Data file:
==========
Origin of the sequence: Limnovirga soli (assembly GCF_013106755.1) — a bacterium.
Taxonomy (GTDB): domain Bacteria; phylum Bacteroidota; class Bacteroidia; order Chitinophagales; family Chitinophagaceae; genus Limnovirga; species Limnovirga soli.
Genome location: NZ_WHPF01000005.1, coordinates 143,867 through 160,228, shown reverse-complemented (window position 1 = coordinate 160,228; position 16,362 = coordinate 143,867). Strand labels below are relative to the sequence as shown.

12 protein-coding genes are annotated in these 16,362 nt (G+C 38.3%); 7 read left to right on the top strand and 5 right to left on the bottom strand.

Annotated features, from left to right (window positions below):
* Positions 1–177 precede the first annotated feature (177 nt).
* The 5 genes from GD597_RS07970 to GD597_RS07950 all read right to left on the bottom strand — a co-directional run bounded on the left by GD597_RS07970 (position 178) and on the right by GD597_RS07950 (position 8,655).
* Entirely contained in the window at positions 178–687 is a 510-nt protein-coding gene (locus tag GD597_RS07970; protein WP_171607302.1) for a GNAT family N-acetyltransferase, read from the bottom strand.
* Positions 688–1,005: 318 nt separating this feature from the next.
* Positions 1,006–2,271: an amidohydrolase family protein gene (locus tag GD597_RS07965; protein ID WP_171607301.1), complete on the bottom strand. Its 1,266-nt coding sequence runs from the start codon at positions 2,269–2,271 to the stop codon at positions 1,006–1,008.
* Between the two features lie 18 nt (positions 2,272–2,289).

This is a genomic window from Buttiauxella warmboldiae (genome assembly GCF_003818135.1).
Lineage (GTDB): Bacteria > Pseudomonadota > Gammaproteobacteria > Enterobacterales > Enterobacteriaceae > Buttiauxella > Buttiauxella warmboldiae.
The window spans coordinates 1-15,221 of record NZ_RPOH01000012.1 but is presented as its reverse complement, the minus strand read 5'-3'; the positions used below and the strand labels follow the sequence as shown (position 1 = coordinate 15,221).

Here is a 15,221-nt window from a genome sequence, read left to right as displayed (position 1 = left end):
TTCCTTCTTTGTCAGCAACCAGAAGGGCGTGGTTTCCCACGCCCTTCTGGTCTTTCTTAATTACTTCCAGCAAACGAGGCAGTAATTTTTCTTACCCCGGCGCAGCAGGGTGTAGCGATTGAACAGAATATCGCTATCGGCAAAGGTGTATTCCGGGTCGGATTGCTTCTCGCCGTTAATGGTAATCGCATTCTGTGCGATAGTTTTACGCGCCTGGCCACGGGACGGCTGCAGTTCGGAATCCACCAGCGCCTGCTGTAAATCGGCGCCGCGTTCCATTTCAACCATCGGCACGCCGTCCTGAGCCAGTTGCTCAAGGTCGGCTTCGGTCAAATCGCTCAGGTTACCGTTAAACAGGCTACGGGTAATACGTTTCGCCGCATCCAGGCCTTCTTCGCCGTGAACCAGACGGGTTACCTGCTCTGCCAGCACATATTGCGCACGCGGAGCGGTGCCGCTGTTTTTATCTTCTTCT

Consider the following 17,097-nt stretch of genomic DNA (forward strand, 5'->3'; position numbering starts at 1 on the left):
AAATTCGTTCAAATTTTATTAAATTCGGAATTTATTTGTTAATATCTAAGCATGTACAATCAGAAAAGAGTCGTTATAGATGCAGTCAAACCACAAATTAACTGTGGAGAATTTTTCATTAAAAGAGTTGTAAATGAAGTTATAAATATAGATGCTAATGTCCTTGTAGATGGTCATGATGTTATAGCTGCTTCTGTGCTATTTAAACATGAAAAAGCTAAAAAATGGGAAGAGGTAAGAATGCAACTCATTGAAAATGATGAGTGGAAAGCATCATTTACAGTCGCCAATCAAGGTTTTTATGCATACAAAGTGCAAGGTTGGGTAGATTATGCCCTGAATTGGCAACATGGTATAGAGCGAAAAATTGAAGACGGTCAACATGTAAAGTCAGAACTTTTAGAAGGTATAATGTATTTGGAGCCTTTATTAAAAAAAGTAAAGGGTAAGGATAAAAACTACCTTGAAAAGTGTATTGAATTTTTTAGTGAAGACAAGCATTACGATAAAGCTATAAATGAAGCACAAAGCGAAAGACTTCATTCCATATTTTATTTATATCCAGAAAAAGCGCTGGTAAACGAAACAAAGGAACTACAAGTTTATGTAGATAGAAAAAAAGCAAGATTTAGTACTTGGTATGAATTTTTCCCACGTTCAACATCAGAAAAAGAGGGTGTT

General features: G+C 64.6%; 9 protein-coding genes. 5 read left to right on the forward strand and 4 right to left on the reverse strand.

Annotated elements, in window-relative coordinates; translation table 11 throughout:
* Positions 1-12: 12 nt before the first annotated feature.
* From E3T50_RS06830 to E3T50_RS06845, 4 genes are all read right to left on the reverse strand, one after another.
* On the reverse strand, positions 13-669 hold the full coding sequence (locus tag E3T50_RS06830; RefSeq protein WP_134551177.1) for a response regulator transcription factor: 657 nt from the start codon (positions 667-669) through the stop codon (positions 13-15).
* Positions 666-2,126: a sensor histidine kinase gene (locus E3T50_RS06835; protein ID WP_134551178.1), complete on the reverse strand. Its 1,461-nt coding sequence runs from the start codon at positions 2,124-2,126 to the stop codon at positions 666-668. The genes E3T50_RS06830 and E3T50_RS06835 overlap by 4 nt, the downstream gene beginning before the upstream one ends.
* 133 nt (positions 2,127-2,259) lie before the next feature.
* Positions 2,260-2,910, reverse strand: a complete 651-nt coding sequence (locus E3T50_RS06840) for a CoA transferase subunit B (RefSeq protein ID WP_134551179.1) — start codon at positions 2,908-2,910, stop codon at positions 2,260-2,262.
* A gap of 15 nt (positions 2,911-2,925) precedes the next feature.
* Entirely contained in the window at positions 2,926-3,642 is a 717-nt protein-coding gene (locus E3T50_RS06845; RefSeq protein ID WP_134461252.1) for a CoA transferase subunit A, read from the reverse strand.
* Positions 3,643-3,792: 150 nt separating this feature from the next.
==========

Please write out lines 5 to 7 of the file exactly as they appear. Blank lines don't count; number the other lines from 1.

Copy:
Annotated features, from left to right (window positions below):
* Positions 1–177 precede the first annotated feature (177 nt).
* The 5 genes from GD597_RS07970 to GD597_RS07950 all read right to left on the bottom strand — a co-directional run bounded on the left by GD597_RS07970 (position 178) and on the right by GD597_RS07950 (position 8,655).